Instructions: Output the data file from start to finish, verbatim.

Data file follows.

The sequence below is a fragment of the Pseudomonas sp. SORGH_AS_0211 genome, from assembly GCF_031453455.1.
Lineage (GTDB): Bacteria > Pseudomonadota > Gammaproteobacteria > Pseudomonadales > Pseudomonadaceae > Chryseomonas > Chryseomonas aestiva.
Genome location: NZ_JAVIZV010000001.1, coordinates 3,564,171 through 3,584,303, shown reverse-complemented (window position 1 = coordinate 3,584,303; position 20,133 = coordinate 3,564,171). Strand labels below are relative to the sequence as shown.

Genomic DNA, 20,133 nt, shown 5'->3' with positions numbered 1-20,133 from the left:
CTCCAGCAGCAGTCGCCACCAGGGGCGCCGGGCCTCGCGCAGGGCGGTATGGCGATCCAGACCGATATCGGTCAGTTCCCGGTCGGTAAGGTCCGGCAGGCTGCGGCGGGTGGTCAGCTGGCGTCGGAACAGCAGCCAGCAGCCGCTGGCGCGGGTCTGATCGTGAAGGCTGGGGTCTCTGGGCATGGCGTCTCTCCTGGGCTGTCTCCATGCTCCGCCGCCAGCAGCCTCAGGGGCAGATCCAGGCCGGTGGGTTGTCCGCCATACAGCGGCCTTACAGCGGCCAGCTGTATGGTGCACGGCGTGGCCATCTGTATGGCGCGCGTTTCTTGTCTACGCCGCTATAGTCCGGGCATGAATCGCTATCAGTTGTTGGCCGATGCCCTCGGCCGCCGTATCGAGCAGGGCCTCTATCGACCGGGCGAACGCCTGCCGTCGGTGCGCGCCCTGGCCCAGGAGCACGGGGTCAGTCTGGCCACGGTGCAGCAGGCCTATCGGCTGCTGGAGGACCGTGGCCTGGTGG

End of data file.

The sequence below is a fragment of the Pseudomonas sp. SORGH_AS_0211 genome, from assembly GCF_031453455.1.
Lineage (GTDB): Bacteria > Pseudomonadota > Gammaproteobacteria > Pseudomonadales > Pseudomonadaceae > Chryseomonas > Chryseomonas aestiva.
Genome location: NZ_JAVIZV010000001.1, coordinates 3,564,171 through 3,584,303, shown reverse-complemented (window position 1 = coordinate 3,584,303; position 20,133 = coordinate 3,564,171). Strand labels below are relative to the sequence as shown.

Genomic DNA, 20,133 nt, shown 5'->3' with positions numbered 1-20,133 from the left:
CTCCAGCAGCAGTCGCCACCAGGGGCGCCGGGCCTCGCGCAGGGCGGTATGGCGATCCAGACCGATATCGGTCAGTTCCCGGTCGGTAAGGTCCGGCAGGCTGCGGCGGGTGGTCAGCTGGCGTCGGAACAGCAGCCAGCAGCCGCTGGCGCGGGTCTGATCGTGAAGGCTGGGGTCTCTGGGCATGGCGTCTCTCCTGGGCTGTCTCCATGCTCCGCCGCCAGCAGCCTCAGGGGCAGATCCAGGCCGGTGGGTTGTCCGCCATACAGCGGCCTTACAGCGGCCAGCTGTATGGTGCACGGCGTGGCCATCTGTATGGCGCGCGTTTCTTGTCTACGCCGCTATAGTCCGGGCATGAATCGCTATCAGTTGTTGGCCGATGCCCTCGGCCGCCGTATCGAGCAGGGCCTCTATCGACCGGGCGAACGCCTGCCGTCGGTGCGCGCCCTGGCCCAGGAGCACGGGGTCAGTCTGGCCACGGTGCAGCAGGCCTATCGGCTGCTGGAGGACCGTGGCCTGGTGG